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The Impact of Fast Fashion: Examining the relationship between Fashion Waste and Clothing Insecurity Pt. 2

In addition to its environmental impact, fast fashion also contributes to clothing insecurity issues, particularly among vulnerable populations such as low-income individuals and marginalized communities. The emphasis on constant consumption and disposability inherent in fast fashion perpetuates a culture of dissatisfaction and unattainable beauty standards, leading to feelings of inadequacy and insecurity among consumers especially teens who cannot keep up with the relentless pace of trends.


Furthermore, the exploitative labor practices and lack of transparency within the fast fashion supply chain perpetuate systemic inequalities, trapping workers in cycles of poverty and exploitation. Clothing insecurity, the inability to access or afford adequate clothing, is influenced by various socio-economic, cultural, and systemic factors. In addition unregulated global clothing manufacturing facilities are failing miserably as with the Rana Plaza tragedy of 2014. This building collapse was caused by a large clothing manufacturer using a building made for office space and not only overlooking workers concerns about the buildings condition but also disciplining those afraid to work in such dangerous conditions.


Images from the Rana Plaza tragedy in Bangladesh. (2013)


Here are some key contributors to clothing insecurity:


  1. Financial constraints: One of the primary factors contributing to clothing insecurity is financial hardship. Low-income individuals and families may struggle to afford basic necessities, including clothing, due to limited financial resources. This stress in double when considering influencer marketing making overconsumption normal wardrobe practice.

  2. Unstable employment: Individuals with unstable or low-paying employment may face challenges in purchasing clothing suitable for work or networking, especially if their income is insufficient to cover other basic needs after expenses such as rent, utilities, and food.

  3. Housing instability: Those experiencing housing instability, such as homelessness or frequent moves, may prioritize immediate needs like shelter and food over clothing, leading to clothing insecurity. Housing instability also contributes to fashion waste as left belongings including wardrobe items are often thrown in the trash and taken to local landfills.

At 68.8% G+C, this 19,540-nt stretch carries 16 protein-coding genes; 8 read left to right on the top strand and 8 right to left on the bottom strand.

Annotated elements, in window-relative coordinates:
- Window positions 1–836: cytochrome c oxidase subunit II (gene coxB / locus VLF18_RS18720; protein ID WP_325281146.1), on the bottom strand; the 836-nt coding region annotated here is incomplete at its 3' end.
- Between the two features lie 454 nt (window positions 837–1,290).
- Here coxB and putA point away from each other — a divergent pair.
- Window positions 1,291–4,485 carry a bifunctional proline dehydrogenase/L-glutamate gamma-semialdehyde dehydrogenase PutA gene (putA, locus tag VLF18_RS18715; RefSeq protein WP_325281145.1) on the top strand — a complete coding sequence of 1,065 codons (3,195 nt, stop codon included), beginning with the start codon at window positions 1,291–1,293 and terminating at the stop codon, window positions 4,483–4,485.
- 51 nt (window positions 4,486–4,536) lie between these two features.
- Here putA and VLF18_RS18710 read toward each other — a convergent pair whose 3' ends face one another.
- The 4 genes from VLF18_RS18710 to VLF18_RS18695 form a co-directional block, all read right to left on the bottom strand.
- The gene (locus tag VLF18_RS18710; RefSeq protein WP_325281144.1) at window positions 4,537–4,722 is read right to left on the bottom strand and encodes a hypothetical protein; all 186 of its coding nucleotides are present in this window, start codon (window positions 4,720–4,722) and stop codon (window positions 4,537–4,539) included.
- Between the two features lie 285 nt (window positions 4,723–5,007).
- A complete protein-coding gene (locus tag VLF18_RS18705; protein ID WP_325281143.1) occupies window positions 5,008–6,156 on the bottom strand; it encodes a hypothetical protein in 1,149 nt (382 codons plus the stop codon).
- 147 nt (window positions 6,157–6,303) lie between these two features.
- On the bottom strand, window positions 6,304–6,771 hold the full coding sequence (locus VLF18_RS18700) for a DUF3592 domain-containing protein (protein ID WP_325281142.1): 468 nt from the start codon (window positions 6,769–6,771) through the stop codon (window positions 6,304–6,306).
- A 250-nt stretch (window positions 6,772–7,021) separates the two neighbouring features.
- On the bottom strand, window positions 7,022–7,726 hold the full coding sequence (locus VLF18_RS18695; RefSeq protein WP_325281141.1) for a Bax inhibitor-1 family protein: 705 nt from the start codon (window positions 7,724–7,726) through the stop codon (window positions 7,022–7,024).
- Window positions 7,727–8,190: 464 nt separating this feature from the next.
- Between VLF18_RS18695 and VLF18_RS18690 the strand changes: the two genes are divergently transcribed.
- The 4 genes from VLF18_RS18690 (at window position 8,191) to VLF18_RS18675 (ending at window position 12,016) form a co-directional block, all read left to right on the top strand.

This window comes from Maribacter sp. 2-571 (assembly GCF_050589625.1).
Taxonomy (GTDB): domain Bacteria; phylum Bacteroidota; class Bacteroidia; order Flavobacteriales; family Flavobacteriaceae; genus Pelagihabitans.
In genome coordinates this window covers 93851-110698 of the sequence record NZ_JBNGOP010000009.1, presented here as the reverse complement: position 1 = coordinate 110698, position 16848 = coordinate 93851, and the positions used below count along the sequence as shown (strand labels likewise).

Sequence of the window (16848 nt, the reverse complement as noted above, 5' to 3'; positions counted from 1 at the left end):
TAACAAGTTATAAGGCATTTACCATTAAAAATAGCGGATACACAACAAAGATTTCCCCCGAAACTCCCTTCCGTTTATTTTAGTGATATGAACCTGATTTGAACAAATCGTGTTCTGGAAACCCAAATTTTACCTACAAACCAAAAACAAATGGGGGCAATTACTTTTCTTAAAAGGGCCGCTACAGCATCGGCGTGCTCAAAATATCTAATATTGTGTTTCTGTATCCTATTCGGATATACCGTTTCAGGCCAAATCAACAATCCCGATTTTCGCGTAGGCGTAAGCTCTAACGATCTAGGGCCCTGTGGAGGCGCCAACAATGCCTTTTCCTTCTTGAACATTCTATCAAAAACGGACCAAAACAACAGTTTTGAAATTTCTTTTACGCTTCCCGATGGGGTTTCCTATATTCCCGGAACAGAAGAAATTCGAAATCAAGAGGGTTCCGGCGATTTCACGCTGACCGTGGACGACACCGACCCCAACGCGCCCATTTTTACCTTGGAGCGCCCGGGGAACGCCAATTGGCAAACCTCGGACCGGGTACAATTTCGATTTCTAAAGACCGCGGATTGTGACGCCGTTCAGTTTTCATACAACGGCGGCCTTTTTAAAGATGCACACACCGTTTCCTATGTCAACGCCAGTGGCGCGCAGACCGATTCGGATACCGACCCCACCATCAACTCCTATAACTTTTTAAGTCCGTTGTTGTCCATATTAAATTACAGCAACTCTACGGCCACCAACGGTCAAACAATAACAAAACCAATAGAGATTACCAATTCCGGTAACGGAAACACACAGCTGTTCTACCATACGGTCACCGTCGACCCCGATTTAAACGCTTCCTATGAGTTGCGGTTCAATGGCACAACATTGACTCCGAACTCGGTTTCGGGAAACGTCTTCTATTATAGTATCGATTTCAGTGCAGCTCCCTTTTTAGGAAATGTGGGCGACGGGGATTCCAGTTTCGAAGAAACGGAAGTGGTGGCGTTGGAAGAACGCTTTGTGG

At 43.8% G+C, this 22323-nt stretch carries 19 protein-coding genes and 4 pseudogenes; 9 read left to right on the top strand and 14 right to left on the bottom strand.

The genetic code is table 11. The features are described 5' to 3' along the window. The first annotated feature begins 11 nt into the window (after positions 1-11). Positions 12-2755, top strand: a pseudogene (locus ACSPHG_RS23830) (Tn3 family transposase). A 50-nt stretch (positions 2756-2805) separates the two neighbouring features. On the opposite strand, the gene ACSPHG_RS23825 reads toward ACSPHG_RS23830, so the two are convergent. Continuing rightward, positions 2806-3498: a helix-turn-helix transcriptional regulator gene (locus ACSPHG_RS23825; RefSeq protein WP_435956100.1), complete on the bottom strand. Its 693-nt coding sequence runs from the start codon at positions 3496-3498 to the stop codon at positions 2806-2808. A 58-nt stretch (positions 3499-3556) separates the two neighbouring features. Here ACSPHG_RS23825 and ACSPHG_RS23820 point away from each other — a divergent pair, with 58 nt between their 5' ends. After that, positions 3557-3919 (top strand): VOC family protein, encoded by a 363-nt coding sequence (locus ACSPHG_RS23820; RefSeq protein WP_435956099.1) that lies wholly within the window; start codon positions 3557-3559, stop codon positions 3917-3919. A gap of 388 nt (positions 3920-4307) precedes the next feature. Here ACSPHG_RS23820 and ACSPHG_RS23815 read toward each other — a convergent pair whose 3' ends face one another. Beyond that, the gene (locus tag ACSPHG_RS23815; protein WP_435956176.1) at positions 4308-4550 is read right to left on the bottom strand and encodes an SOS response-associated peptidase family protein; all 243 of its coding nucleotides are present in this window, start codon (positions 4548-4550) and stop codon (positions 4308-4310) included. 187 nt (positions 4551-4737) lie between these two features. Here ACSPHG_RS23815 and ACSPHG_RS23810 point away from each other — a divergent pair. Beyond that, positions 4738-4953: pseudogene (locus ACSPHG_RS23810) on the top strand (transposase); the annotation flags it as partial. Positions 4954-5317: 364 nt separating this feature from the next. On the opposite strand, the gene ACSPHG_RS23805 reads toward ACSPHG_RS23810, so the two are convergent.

4. Limited access to resources: Individuals living in rural, remote, or uninformed areas may have limited access to retail stores or clothing donation centers, making it difficult to obtain affordable or free clothing.

  5. Discrimination and marginalization: Systemic inequalities, including racism, sexism, and other forms of discrimination, can contribute to clothing insecurity among marginalized communities. Discriminatory hiring practices, wage gaps, and barriers to educational and economic opportunities can all impact an individual's ability to afford clothing. In addition, Unethical standards of dress make marginalized population believe that they are not welcomed in places and professions that they would thrive in.

  6. Body image and size inclusivity: Body image concerns in the fashion industry propelled by influencer and social media marketing can contribute to clothing insecurity, particularly among individuals whose bodies do not conform to societal beauty standards.

  7. Cultural factors: Cultural norms and expectations surrounding clothing and appearance can influence clothing insecurity. Pressure to dress a certain way or maintain a particular image may contribute to feelings of inadequacy or shame when individuals cannot afford to meet these expectations.



Addressing clothing insecurity requires comprehensive strategies that address underlying socio-economic disparities, promote access to resources and support networks, and challenge societal norms and stereotypes surrounding clothing and appearance. By advocating for policies that support economic equity, promoting size inclusivity in the fashion industry, and fostering a culture of compassion and support, we can work towards reducing clothing insecurity and promoting dignity and respect for all individuals.


Addressing the impact of fast fashion requires a multi-faceted approach that encompasses policy reform, consumer education, and industry accountability. Governments and regulatory bodies must enact policies to regulate the fashion industry, promote sustainable practices, and hold companies accountable for their environmental and social impact. Consumers, in turn, can make more conscious purchasing decisions by supporting ethical and sustainable brands, embracing slow fashion principles, and advocating for greater transparency within the fashion industry. Consumers may also host their own clothing swap or slow fashion event to encourage slow fashion practices amongst their social circle.


By collectively challenging the status quo and reimagining the way we produce, consume, and value clothing, we can begin to mitigate the harmful effects of fast fashion and create a more equitable and sustainable fashion ecosystem for future generations.


If you live in Schenectady please bring your useful gently used or new clothing to The Drip Drop and if you live in the Capital Region, NY, Please join us at The Pick-A-Fit event in June 22, 2024!


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